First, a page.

So who qualifies for a VA home loan? Odds are you do if you’re a military veteran or spouse with reliable income and decent credit. VA loan requirements have four general areas used to determine applicant eligibility: Credit History, Income Requirements, Service Requirements and Property Requirements.
1. Service History
You are generally eligible for a VA loan if you’ve served in the military for 90 consecutive days during wartime, 181 days during peacetime, or served six or more years in the Reserve or National Guard. Also the surviving spouses of those who died in the line of duty may qualify.
All VA loan applicants must first obtain a Certificate of Eligibility through the Department of Veteran’s Affairs. You can obtain a Certificate of Eligibility (COE) online at www.benefits.va.gov or by mail through Veterans Affairs.
An applicant is considered qualified for a VA COE if they meet one or more of the following requirements:
- You served at least 90 consecutive days during wartime
- You served at least 181 days during peacetime
- You served at least 6 years or more in the National Guard or Reserves
- You are the surviving spouse of a service member that died in the line of duty or due to a service-related disability
If still have questions about your service eligibility, VA provides a very detailed look at VA home loan requirements for service here.
2. Credit History
Early in the application process, the lender checks the applicant’s credit report using a tri-merge credit report. This credit report gets scores from all three of the major credit bureaus. The lender then evaluates the applicant’s scores and credit history to determine if they meet minimum qualifications for VA loan eligibility.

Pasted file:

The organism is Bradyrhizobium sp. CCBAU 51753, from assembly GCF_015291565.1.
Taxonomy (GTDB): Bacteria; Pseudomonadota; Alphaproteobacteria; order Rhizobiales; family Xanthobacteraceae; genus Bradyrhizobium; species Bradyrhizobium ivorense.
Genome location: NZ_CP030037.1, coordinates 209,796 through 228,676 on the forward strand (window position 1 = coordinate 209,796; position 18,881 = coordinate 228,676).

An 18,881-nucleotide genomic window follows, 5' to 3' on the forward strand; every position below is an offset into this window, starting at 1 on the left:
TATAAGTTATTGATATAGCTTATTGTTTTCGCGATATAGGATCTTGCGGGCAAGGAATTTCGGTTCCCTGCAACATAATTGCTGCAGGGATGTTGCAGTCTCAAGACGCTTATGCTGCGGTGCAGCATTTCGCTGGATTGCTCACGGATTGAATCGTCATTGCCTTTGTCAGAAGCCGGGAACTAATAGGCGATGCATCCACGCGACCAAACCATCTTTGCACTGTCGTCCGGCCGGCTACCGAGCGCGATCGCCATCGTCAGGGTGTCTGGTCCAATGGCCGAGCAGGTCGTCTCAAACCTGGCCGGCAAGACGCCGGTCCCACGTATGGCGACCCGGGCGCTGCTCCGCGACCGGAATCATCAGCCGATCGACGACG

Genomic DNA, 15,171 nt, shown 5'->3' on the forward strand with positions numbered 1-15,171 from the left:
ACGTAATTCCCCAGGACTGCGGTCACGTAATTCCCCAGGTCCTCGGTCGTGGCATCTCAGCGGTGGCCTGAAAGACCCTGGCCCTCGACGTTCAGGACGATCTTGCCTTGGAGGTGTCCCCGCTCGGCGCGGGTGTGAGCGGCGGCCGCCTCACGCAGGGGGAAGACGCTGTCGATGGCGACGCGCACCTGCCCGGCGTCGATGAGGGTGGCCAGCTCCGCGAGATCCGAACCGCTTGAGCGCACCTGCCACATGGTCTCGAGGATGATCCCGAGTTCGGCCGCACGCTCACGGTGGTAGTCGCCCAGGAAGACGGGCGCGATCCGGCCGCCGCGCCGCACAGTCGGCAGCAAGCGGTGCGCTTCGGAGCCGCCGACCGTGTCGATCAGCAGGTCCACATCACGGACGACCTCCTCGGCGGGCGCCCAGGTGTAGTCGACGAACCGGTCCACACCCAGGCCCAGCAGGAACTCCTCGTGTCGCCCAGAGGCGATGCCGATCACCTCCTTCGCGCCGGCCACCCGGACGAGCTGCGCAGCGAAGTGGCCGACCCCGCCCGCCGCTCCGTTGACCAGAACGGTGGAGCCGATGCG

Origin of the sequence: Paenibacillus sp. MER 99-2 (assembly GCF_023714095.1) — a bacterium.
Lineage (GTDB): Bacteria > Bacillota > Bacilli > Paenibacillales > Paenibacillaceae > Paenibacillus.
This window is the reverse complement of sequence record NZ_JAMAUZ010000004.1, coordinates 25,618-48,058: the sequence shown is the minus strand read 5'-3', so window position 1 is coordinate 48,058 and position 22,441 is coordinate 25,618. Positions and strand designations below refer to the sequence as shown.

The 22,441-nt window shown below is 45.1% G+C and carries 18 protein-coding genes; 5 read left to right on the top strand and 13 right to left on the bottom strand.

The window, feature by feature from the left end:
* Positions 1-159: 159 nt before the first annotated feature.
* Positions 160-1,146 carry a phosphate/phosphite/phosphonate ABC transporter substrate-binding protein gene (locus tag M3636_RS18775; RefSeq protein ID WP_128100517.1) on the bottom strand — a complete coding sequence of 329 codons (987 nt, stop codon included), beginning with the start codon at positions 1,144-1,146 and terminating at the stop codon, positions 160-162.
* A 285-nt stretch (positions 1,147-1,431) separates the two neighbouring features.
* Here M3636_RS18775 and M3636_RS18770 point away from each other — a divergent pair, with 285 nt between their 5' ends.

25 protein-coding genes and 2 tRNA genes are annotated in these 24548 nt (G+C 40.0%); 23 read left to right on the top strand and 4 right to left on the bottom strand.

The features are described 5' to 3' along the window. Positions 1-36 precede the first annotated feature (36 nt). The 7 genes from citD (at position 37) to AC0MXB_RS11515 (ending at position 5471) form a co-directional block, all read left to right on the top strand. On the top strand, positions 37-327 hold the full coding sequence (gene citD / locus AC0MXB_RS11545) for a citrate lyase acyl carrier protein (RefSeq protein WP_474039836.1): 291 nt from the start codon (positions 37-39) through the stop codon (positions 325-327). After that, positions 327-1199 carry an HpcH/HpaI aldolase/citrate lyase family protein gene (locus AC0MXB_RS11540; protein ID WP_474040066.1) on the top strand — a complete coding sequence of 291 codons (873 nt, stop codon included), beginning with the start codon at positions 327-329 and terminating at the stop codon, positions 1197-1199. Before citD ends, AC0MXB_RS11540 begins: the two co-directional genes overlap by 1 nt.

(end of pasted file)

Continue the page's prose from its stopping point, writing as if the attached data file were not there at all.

To be approved, the borrower must have a middle credit score of 620 of higher with no late housing payments for the last year. If the veteran has a bankruptcy or foreclosure in their past, they must wait an acceptable amount of time before they can get a VA loan. Lenders are looking for the following VA loan credit requirements when evaluating an applicant:
- Middle FICO credit score must be 620 or higher
- No late mortgage payments for at least one year
- No outstanding federal liens or judgements
- If applicant has had a Chapter 13 bankruptcy, all bankruptcy payments must have been made on time for one year
- If applicant has had a Chapter 7 bankruptcy, at least two years must have passed before application
- If applicant has had a foreclosure, at least two years must have passed before application
3. Minimum Income
VA loan income guidelines are uniquely different than any other mortgage programs because they use two separate methods to qualify an applicants income.
The first method VA home loan requirements employs is a uncommon approach known as the residual income method, which is a fairly simple approach to determine if a borrower will be able to afford his new housing payment. Under the residual income method, VA provides an a chart, based upon their income, that outlines how much money a borrower must have left over each month after his new housing payment and other expenses are paid. It’s that simple!
The second method used is the more common debt-to-income method (DTI). This method uses a debt-to-income ratio that measures the borrowers total monthly debt, including the proposed new housing payment, as a percentage of their monthly income. The debt-to-income ratio used for VA loans is similar to what’s known as the “bottom ratio”, “back ratio” or “total debt ratio” on other mortgage programs.
To meet VA loan guidelines DTI requirements, the applicants proposed total monthly debt amount may not exceed 41% of their total monthly income. If the applicant’s debt-to-income ratio does exceed the 41% limit, however, they may still be able to qualify using the residual income method. Here’s a rundown of the dual income requirements for VA loans: